now streaming

Q&A: The breakthrough energy tech that could replace batteries forever

Manas Pathak's insights offer a glimpse into the future of energy storage and the innovations that companies like Earthen are bringing to the table. Photo via earthen.energy

In the rapidly evolving world of energy technology, few innovations hold as much promise as the solutions being developed by Earthen.

We recently had the opportunity to sit down with Manas Pathak, the CEO and co-founder of Earthen, to delve into the company's groundbreaking thermo-mechanical energy storage system. In this Q&A, we explore the core of Earthen's technology, its potential impact on the energy sector, and what the future holds.

Manas Pathak's insights offer a glimpse into the future of energy storage and the innovations that companies like Earthen are bringing to the table. As the energy sector continues to evolve, solutions like these will play a pivotal role in shaping a sustainable future.

Energy Tech Startups: Can you explain the unique approach Earthen takes with its thermo-mechanical energy storage using supercritical CO2?

ManasPathak: Certainly. At Earthen, we've developed a thermo-mechanical energy storage solution that leverages supercritical CO2. This phase of CO2, achieved at high pressures and temperatures, behaves both as a liquid and a gas. It's central to our technology, offering a compact, safe, and cost-effective solution for long-duration energy storage. Think of it as a modern take on compressed air storage but using CO2 for superior results.

Q: With so many energy storage solutions emerging, what sets Earthen's system apart in terms of efficiency?

MP: Our system boasts a competitive round-trip efficiency of 78%, which is quite remarkable. To put it in perspective, this efficiency rivals that of lithium-ion batteries. The use of supercritical CO2 is central to achieving this efficiency, allowing us to harness its unique properties for optimal energy storage and retrieval.

Q: How does Earthen's technology integrate with existing infrastructure, like pipelines?

MP: One of the exciting applications of our technology is its ability to retrofit pipelines, converting them into energy storage assets. This means that existing infrastructure, like pipelines initially designed for other purposes, can be repurposed and utilized for energy storage, maximizing the use of resources and reducing the need for new constructions.

Q: What are Earthen's plans for the future, especially in terms of product launches and market presence?

MP: We're quite ambitious about our roadmap. We aim to launch our first commercial product by 2026-2027. As for our market strategy, we're targeting a diverse range of customer segments, from utility-scale energy storage to commercial-industrial spaces. Our mission is to democratize access to clean energy on a global scale, and we're taking concrete steps to realize that vision.

Q: Lastly, what inspired the creation of Earthen and its focus on equitable energy distribution?

MP: Growing up in India, I witnessed firsthand the disparities in energy consumption. The smallest homes often faced the longest power outages. This early realization highlighted the need for equitable energy distribution. At Earthen, our end goal is to see clean electrons reaching every corner of the globe, ensuring that everyone has access to reliable and sustainable energy.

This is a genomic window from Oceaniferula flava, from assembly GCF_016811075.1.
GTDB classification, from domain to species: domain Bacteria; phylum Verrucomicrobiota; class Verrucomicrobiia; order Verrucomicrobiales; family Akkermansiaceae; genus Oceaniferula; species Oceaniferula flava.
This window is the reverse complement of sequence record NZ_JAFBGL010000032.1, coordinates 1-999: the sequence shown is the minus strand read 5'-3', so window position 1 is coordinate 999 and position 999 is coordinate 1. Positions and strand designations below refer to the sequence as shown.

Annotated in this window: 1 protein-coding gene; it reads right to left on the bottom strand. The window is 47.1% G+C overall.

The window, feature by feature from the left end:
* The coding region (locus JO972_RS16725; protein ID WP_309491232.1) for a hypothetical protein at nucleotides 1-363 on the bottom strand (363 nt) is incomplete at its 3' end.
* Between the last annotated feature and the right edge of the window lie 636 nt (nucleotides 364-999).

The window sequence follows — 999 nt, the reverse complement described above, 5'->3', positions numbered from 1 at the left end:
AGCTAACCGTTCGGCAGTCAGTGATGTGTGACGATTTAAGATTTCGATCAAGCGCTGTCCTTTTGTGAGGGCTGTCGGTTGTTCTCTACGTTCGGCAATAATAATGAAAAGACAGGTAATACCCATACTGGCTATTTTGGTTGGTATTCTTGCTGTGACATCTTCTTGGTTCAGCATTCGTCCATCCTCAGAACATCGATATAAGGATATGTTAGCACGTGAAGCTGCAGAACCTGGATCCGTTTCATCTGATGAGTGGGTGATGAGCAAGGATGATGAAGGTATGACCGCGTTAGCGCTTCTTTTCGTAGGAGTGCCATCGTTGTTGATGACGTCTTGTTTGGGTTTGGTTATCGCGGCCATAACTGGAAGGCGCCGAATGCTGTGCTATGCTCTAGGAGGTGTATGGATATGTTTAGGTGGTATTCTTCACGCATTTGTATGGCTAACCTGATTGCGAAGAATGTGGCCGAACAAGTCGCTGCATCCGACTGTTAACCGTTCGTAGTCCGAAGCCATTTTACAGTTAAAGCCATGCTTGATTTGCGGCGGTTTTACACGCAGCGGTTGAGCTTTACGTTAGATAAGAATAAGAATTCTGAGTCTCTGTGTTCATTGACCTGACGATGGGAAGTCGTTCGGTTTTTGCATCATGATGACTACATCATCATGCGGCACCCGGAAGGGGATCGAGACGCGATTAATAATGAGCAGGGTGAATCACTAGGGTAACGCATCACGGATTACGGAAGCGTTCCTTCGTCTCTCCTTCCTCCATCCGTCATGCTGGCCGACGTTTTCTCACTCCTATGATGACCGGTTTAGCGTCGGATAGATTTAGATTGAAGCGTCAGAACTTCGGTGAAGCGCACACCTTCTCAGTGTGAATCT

———

This conversation has been edited for brevity and clarity. Click here to listen to the full episode.

Hosted by Jason Ethier and Nada Ahmed, the Digital Wildcatters’ podcast, Energy Tech Startups, delves into Houston's pivotal role in the energy transition, spotlighting entrepreneurs and industry leaders shaping a low-carbon future. Digital Wildcatters is a Houston-based media platform and podcast network, which is home to the Energy Tech Startups podcast.

Trending News

A View From HETI

LiNova will use the funds to advance its polymer cathode battery technology. Photo via Getty Images

A California startup that's revolutionizing polymer cathode battery technology has announced its series A round of funding with support from Houston-based energy transition leaders.

LiNova Energy Inc. closed a $15.8 million series A round led by Catalus Capital. Saft, a subsidiary of TotalEnergies, which has its US HQ in Houston, and Houston-based Chevron Technology Ventures, also participated in the round with a coalition of other investors.

LiNova will use the funds with its polymer cathode battery to advance the energy storage landscape, according to the company. The company uses a high-energy polymer battery technology that is designed to allow material replacement of the traditional cathode that is made up of cobalt, nickel, and other materials.

The joint development agreement with Saft will have them collaborate to develop the battery technology for commercialization in Saft's key markets.

“We are proud to collaborate with LiNova in scaling up its technology, leveraging the extensive experience of Saft's research teams, our newest prototype lines, and our industrial expertise in battery cell production," Cedric Duclos, CEO of Saft, says in a news release.

CTV recently announced its $500 million Future Energy Fund III, which aims to lead on emerging mobility, energy decentralization, industrial decarbonization, and the growing circular economy. Chevron has promised to spend $10 billion on lower carbon energy investments and projects by 2028.

Trending News